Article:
orangeleader.com (Orange, Texas)

Community News Network

January 10, 2014

Judge orders flea market Renoir back to Baltimore Museum of Art

ALEXANDRIA, Va. — A long-missing Renoir is headed back to the Baltimore Museum of Art, from which it had been stolen more than 60 years ago. A federal judge in U.S. District Court in Alexandria on Friday ordered that the 135-year-old "On the Shore of the Seine" be returned to the museum, rejecting a Northern Virginia woman's claim that she bought it for $7 in 2009 at a West Virginia flea market, didn't know it was stolen and deserved to keep it.

U.S. District Judge Leonie Brinkema's decision abruptly ended an intriguing art drama whose unlikely main character has been Martha Fuqua, 51, a Loudoun driving instructor. In the fall of 2012, Fuqua tried auctioning off her alleged flea market discovery under the anonymous name "Renoir Girl" until records surfaced showing the painting had been stolen in 1951 from the Baltimore museum. The revelation prompted the FBI to seize the Renoir from the auction house and ask the federal court to determine ownership.

The BMA argued that, regardless of whether Fuqua found the Renoir at a flea market, no one can have legal title to stolen artwork.

Brinkema agreed in her ruling, granting summary judgment in favor of the BMA. She said the museum had overwhelming evidence that the painting had been stolen in November 1951 and that Fuqua offered not a "scintilla" of proof to the contrary.

Brinkema's decision cancels a trial that had been scheduled for next week and wipes out what could have been a useful windfall for Fuqua, who in 2009 filed for bankruptcy, citing debts of more than $400,000.

Fuqua did not show up at the hearing Friday. Reached by phone for a reaction, Fuqua seemed confused. "Reaction to what?" she asked. "I don't even know what the judge's ruling was."

Told the judge had ruled against her, Fuqua said: "Darn." Then, she added: "Well, I guess I gotta wait for my lawyer to call me." Asked if she was disappointed, she said, "Of course."

Many of Fuqua's family acquaintances have cast doubt on her flea market story, telling The Washington Post that they remember seeing the Renoir in the 1980s and 1990s at the Fairfax County home of her mother, Marcia Fouquet, who attended art college in Baltimore at the time of the painting's theft in 1951. (The mother passed away in September at the age of 85.)

Her attorney, T. Wayne Biggs, who tried persuading the judge that the museum's evidence that the painting was stolen was not properly authenticated, declined to comment after the hearing.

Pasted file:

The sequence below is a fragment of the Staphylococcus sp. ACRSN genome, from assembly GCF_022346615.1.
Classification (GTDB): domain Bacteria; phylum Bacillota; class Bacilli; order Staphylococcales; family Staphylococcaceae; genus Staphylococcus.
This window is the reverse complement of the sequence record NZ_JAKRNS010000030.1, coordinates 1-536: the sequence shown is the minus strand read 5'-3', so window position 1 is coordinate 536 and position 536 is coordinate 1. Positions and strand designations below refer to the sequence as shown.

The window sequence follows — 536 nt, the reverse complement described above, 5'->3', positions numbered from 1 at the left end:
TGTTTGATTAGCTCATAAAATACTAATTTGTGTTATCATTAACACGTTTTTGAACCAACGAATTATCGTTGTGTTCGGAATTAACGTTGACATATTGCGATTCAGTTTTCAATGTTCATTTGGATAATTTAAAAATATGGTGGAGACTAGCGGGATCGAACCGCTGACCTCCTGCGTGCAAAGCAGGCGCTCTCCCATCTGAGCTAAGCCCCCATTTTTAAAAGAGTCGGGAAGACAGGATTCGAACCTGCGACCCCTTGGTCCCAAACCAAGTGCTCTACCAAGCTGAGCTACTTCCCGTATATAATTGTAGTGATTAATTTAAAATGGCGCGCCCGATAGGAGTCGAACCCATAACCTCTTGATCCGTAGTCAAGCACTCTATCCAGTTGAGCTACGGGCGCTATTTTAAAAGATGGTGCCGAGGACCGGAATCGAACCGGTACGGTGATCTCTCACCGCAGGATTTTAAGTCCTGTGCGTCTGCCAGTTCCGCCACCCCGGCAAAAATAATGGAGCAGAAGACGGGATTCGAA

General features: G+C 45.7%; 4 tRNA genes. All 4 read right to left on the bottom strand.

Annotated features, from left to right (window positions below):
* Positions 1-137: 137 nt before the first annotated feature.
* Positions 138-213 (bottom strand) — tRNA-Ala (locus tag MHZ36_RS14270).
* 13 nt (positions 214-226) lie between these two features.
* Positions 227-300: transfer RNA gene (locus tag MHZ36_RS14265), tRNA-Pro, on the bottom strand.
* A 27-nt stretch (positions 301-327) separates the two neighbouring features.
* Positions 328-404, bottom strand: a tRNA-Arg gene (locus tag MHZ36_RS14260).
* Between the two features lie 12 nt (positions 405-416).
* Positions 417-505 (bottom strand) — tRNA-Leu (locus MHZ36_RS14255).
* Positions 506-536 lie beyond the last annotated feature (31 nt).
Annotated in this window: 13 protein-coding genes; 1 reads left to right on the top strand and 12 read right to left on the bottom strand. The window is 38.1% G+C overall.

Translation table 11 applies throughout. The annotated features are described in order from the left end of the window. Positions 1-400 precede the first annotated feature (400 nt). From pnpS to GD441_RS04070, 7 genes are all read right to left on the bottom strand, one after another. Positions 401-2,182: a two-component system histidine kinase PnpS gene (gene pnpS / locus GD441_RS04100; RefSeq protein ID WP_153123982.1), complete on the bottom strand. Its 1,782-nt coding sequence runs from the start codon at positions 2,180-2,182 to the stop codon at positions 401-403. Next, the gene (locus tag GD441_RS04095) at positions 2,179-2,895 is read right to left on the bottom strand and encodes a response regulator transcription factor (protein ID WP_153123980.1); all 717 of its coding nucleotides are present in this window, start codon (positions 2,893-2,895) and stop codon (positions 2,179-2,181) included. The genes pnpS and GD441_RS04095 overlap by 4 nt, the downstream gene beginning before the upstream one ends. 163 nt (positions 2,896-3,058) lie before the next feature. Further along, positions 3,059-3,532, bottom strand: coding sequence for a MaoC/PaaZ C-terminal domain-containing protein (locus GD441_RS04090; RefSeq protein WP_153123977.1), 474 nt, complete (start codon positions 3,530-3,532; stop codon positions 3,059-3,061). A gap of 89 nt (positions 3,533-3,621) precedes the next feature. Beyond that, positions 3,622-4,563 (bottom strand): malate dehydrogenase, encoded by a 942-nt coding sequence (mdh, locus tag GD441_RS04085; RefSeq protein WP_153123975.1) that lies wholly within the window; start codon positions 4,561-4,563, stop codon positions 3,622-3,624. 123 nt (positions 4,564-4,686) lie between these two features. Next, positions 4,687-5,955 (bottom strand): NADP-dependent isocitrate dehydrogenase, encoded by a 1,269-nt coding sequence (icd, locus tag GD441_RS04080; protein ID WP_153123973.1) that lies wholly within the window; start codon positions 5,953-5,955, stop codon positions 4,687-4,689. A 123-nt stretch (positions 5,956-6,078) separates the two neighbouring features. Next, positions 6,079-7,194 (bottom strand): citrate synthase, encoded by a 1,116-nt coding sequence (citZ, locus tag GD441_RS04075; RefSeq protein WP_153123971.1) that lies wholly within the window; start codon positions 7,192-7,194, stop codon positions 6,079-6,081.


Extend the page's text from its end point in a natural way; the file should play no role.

Marla Diaz, the BMA's attorney, said that she was "delighted" by the judge's ruling and that the museum has plans to display the piece.

 

1
Text Only
Community News Network
  • Smartphone kill switches are coming

    Smartphones need kill switches. It's a relatively easy solution to the pricey (and irritating) problem of smartphone theft. But who would have thought that the big carriers would team up with Apple, Google, Microsoft, Nokia, Samsung and lots of other manufacturers to voluntarily begin adding the technology by July 2015? The cooperative spirit! It makes so much sense!

    April 18, 2014

  • Why do wolves howl?

    Of all the myths that dog the wolf, none is more widely accepted than the idea that wolves howl at the moon. Images of wolves with their heads upturned, singing at the night sky, are as unquestioned as a goldfish's three-second memory or a dog's color-blindness (both also myths).

    April 18, 2014

  • Biggest student loan profits come from grad students

    This week, the Congressional Budget Office projected that the federal government would earn roughly $127 billion from student lending during the next 10 years.

    April 18, 2014

  • quake.jpg Pennsylvania won’t take action following Ohio ruling on quakes, fracking

    Pennsylvania officials plan no action despite new Ohio rules on drilling that affect a seismically active area near the state line.

    April 18, 2014 1 Photo

  • VIDEO: Boston bomb scare defendant appears in court

    The man accused of carrying a backpack containing a rice cooker near the Boston Marathon finish line on the anniversary of the bombings was arraigned Wednesday. He's being held on $100,000 bail.

    April 17, 2014

  • Consumer spending on health care jumps as Affordable Care Act takes hold

    Nancy Beigel has known since September that she would need hernia surgery. She couldn't afford it on her $11,000 yearly income until she became eligible for Medicaid in January through President Barack Obama's signature health care law.

    April 17, 2014

  • The case for separate beds

    The other night I slept on a twin bed in the guest room of the house I share with my husband and our two kids.
    It was the best night's sleep I've had in years.

    April 17, 2014

  • Raw oysters spike U.S. rise in bacterial infections, CDC reports

    Raw oysters, so good with hot sauce, increasingly can carry something even more unsettling to the stomach: A bacteria linked to vomiting, diarrhea and pain.

    April 17, 2014

  • To sleep well, you may need to adjust what you eat and when

    Sleep.  Oh, to sleep.  A good night's sleep is often a struggle for more than half of American adults.  And for occasional insomnia, there are good reasons to avoid using medications, whether over-the-counter or prescription.

    April 16, 2014

  • Doctors to rate cost effectiveness of expensive cancer drugs

    The world's largest organization of cancer doctors plans to rate the cost effectiveness of expensive oncology drugs, and will urge physicians to use the ratings to discuss the costs with their patients.

    April 16, 2014

Hyperlocal Search
Premier Guide
Find a business

Walking Fingers
Maps, Menus, Store hours, Coupons, and more...
Premier Guide